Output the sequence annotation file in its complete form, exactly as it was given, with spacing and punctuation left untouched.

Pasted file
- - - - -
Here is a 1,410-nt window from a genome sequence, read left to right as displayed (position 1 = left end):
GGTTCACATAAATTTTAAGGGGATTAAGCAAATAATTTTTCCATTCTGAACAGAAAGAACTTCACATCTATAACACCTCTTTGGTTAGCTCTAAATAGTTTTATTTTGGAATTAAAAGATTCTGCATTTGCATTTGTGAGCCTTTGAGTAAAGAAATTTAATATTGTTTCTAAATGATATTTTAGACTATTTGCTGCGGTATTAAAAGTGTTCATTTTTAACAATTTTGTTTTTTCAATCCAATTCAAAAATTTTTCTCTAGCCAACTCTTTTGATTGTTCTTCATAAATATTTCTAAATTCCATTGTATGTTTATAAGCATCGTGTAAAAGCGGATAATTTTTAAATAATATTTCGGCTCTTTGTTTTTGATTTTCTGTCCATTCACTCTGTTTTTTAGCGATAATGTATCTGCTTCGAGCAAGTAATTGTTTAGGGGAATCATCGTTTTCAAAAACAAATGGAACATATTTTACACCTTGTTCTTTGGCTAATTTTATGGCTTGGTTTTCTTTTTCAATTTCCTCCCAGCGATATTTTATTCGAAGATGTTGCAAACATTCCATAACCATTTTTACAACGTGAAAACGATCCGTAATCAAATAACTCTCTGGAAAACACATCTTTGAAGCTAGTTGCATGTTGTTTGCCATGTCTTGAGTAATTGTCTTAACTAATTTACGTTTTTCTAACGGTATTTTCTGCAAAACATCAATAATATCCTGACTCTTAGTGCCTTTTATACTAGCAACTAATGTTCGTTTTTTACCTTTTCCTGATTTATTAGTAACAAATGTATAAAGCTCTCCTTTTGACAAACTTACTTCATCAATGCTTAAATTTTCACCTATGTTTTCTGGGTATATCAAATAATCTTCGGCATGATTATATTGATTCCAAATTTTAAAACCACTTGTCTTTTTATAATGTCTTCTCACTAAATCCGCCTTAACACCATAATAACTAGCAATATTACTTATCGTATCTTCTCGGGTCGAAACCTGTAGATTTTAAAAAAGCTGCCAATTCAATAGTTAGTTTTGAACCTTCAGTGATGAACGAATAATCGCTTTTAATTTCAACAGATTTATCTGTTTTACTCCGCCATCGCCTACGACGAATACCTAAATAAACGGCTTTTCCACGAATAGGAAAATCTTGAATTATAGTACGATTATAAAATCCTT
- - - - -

Here is a 1,410-nt window from a genome sequence, read left to right as displayed (position 1 = left end):
GGTTCACATAAATTTTAAGGGGATTAAGCAAATAATTTTTCCATTCTGAACAGAAAGAACTTCACATCTATAACACCTCTTTGGTTAGCTCTAAATAGTTTTATTTTGGAATTAAAAGATTCTGCATTTGCATTTGTGAGCCTTTGAGTAAAGAAATTTAATATTGTTTCTAAATGATATTTTAGACTATTTGCTGCGGTATTAAAAGTGTTCATTTTTAACAATTTTGTTTTTTCAATCCAATTCAAAAATTTTTCTCTAGCCAACTCTTTTGATTGTTCTTCATAAATATTTCTAAATTCCATTGTATGTTTATAAGCATCGTGTAAAAGCGGATAATTTTTAAATAATATTTCGGCTCTTTGTTTTTGATTTTCTGTCCATTCACTCTGTTTTTTAGCGATAATGTATCTGCTTCGAGCAAGTAATTGTTTAGGGGAATCATCGTTTTCAAAAACAAATGGAACATATTTTACACCTTGTTCTTTGGCTAATTTTATGGCTTGGTTTTCTTTTTCAATTTCCTCCCAGCGATATTTTATTCGAAGATGTTGCAAACATTCCATAACCATTTTTACAACGTGAAAACGATCCGTAATCAAATAACTCTCTGGAAAACACATCTTTGAAGCTAGTTGCATGTTGTTTGCCATGTCTTGAGTAATTGTCTTAACTAATTTACGTTTTTCTAACGGTATTTTCTGCAAAACATCAATAATATCCTGACTCTTAGTGCCTTTTATACTAGCAACTAATGTTCGTTTTTTACCTTTTCCTGATTTATTAGTAACAAATGTATAAAGCTCTCCTTTTGACAAACTTACTTCATCAATGCTTAAATTTTCACCTATGTTTTCTGGGTATATCAAATAATCTTCGGCATGATTATATTGATTCCAAATTTTAAAACCACTTGTCTTTTTATAATGTCTTCTCACTAAATCCGCCTTAACACCATAATAACTAGCAATATTACTTATCGTATCTTCTCGGGTCGAAACCTGTAGATTTTAAAAAAGCTGCCAATTCAATAGTTAGTTTTGAACCTTCAGTGATGAACGAATAATCGCTTTTAATTTCAACAGATTTATCTGTTTTACTCCGCCATCGCCTACGACGAATACCTAAATAAACGGCTTTTCCACGAATAGGAAAATCTTGAATTATAGTACGATTATAAAATCCTT